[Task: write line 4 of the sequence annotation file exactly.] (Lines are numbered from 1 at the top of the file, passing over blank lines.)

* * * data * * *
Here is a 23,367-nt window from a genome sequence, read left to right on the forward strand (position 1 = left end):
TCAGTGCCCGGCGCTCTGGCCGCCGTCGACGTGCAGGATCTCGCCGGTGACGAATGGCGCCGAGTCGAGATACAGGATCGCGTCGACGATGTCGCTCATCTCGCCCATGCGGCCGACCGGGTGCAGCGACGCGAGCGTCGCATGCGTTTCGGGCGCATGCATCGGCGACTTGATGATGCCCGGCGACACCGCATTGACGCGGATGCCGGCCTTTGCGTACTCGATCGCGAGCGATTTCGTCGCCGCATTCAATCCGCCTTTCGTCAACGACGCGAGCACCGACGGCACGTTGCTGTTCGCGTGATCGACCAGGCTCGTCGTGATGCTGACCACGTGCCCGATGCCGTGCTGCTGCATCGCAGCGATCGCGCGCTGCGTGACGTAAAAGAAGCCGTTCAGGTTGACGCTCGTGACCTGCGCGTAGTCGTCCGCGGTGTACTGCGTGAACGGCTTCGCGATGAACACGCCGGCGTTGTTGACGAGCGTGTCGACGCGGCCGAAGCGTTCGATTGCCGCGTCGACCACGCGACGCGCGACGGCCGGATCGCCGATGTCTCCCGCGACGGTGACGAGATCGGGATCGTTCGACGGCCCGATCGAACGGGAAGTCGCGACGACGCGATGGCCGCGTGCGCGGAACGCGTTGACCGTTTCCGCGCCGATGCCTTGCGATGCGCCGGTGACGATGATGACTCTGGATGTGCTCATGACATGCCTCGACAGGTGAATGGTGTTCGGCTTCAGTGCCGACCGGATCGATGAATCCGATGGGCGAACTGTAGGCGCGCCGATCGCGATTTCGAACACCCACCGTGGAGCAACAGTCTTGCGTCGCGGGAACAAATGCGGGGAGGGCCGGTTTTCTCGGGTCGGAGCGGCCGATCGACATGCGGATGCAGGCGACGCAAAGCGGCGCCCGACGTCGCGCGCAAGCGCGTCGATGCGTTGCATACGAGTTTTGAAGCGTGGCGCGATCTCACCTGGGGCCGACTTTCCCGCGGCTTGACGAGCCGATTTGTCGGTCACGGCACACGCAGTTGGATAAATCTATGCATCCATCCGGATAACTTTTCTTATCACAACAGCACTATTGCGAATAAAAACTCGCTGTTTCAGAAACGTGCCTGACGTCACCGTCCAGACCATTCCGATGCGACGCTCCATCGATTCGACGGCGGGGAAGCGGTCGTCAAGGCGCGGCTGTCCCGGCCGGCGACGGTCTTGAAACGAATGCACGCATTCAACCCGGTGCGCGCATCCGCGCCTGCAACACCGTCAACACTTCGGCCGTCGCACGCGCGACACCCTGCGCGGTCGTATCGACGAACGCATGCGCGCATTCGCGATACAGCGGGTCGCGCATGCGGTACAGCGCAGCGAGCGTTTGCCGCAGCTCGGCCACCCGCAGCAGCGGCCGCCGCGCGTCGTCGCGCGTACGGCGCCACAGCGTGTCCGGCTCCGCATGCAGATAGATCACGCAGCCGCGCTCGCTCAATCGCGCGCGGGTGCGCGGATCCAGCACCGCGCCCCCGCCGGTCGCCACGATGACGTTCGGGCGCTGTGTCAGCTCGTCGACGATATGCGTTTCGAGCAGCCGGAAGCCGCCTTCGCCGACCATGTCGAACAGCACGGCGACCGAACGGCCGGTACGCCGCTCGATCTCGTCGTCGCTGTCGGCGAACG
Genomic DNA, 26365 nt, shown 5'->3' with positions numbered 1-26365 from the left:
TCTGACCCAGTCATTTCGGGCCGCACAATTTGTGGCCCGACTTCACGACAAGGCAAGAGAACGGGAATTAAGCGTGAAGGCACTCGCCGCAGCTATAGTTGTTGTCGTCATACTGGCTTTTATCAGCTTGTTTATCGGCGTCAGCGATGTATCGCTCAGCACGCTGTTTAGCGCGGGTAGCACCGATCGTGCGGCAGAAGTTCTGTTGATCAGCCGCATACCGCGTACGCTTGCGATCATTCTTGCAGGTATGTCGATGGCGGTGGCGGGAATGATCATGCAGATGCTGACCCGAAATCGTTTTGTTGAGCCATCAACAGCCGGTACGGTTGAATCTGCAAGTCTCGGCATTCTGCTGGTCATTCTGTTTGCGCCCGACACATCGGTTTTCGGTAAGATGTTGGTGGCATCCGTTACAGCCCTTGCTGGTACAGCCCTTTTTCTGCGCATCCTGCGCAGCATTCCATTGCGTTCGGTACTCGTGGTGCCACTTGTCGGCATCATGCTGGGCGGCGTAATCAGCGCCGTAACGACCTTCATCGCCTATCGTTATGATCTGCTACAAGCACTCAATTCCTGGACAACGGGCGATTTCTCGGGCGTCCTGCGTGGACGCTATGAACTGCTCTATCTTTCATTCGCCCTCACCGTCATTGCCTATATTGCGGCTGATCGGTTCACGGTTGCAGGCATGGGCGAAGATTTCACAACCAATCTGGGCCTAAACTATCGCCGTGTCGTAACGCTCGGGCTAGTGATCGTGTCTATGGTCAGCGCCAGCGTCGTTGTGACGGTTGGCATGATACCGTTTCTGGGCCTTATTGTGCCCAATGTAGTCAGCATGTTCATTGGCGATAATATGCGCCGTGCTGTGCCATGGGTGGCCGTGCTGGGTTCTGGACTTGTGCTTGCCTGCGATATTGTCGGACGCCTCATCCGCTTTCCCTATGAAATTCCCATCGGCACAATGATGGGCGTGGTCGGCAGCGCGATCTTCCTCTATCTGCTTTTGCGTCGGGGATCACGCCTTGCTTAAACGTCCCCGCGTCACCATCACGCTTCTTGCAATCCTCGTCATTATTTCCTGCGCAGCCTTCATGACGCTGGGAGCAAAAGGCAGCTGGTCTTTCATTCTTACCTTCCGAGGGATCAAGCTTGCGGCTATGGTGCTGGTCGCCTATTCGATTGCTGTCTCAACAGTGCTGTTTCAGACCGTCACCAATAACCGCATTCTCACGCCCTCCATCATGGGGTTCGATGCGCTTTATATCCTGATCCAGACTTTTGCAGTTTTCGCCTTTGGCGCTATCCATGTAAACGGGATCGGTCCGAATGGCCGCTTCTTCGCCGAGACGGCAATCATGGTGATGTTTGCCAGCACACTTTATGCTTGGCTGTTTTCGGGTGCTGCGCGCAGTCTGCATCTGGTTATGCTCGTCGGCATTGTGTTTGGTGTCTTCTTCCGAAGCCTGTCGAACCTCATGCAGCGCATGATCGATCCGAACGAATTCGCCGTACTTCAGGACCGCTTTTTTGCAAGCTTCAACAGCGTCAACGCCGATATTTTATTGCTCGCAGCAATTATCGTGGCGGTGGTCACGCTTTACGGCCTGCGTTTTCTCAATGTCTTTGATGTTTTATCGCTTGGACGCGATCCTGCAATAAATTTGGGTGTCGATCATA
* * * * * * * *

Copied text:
TCTGACCCAGTCATTTCGGGCCGCACAATTTGTGGCCCGACTTCACGACAAGGCAAGAGAACGGGAATTAAGCGTGAAGGCACTCGCCGCAGCTATAGTTGTTGTCGTCATACTGGCTTTTATCAGCTTGTTTATCGGCGTCAGCGATGTATCGCTCAGCACGCTGTTTAGCGCGGGTAGCACCGATCGTGCGGCAGAAGTTCTGTTGATCAGCCGCATACCGCGTACGCTTGCGATCATTCTTGCAGGTATGTCGATGGCGGTGGCGGGAATGATCATGCAGATGCTGACCCGAAATCGTTTTGTTGAGCCATCAACAGCCGGTACGGTTGAATCTGCAAGTCTCGGCATTCTGCTGGTCATTCTGTTTGCGCCCGACACATCGGTTTTCGGTAAGATGTTGGTGGCATCCGTTACAGCCCTTGCTGGTACAGCCCTTTTTCTGCGCATCCTGCGCAGCATTCCATTGCGTTCGGTACTCGTGGTGCCACTTGTCGGCATCATGCTGGGCGGCGTAATCAGCGCCGTAACGACCTTCATCGCCTATCGTTATGATCTGCTACAAGCACTCAATTCCTGGACAACGGGCGATTTCTCGGGCGTCCTGCGTGGACGCTATGAACTGCTCTATCTTTCATTCGCCCTCACCGTCATTGCCTATATTGCGGCTGATCGGTTCACGGTTGCAGGCATGGGCGAAGATTTCACAACCAATCTGGGCCTAAACTATCGCCGTGTCGTAACGCTCGGGCTAGTGATCGTGTCTATGGTCAGCGCCAGCGTCGTTGTGACGGTTGGCATGATACCGTTTCTGGGCCTTATTGTGCCCAATGTAGTCAGCATGTTCATTGGCGATAATATGCGCCGTGCTGTGCCATGGGTGGCCGTGCTGGGTTCTGGACTTGTGCTTGCCTGCGATATTGTCGGACGCCTCATCCGCTTTCCCTATGAAATTCCCATCGGCACAATGATGGGCGTGGTCGGCAGCGCGATCTTCCTCTATCTGCTTTTGCGTCGGGGATCACGCCTTGCTTAAACGTCCCCGCGTCACCATCACGCTTCTTGCAATCCTCGTCATTATTTCCTGCGCAGCCTTCATGACGCTGGGAGCAAAAGGCAGCTGGTCTTTCATTCTTACCTTCCGAGGGATCAAGCTTGCGGCTATGGTGCTGGTCGCCTATTCGATTGCTGTCTCAACAGTGCTGTTTCAGACCGTCACCAATAACCGCATTCTCACGCCCTCCATCATGGGGTTCGATGCGCTTTATATCCTGATCCAGACTTTTGCAGTTTTCGCCTTTGGCGCTATCCATGTAAACGGGATCGGTCCGAATGGCCGCTTCTTCGCCGAGACGGCAATCATGGTGATGTTTGCCAGCACACTTTATGCTTGGCTGTTTTCGGGTGCTGCGCGCAGTCTGCATCTGGTTATGCTCGTCGGCATTGTGTTTGGTGTCTTCTTCCGAAGCCTGTCGAACCTCATGCAGCGCATGATCGATCCGAACGAATTCGCCGTACTTCAGGACCGCTTTTTTGCAAGCTTCAACAGCGTCAACGCCGATATTTTATTGCTCGCAGCAATTATCGTGGCGGTGGTCACGCTTTACGGCCTGCGTTTTCTCAATGTCTTTGATGTTTTATCGCTTGGACGCGATCCTGCAATAAATTTGGGTGTCGATCATA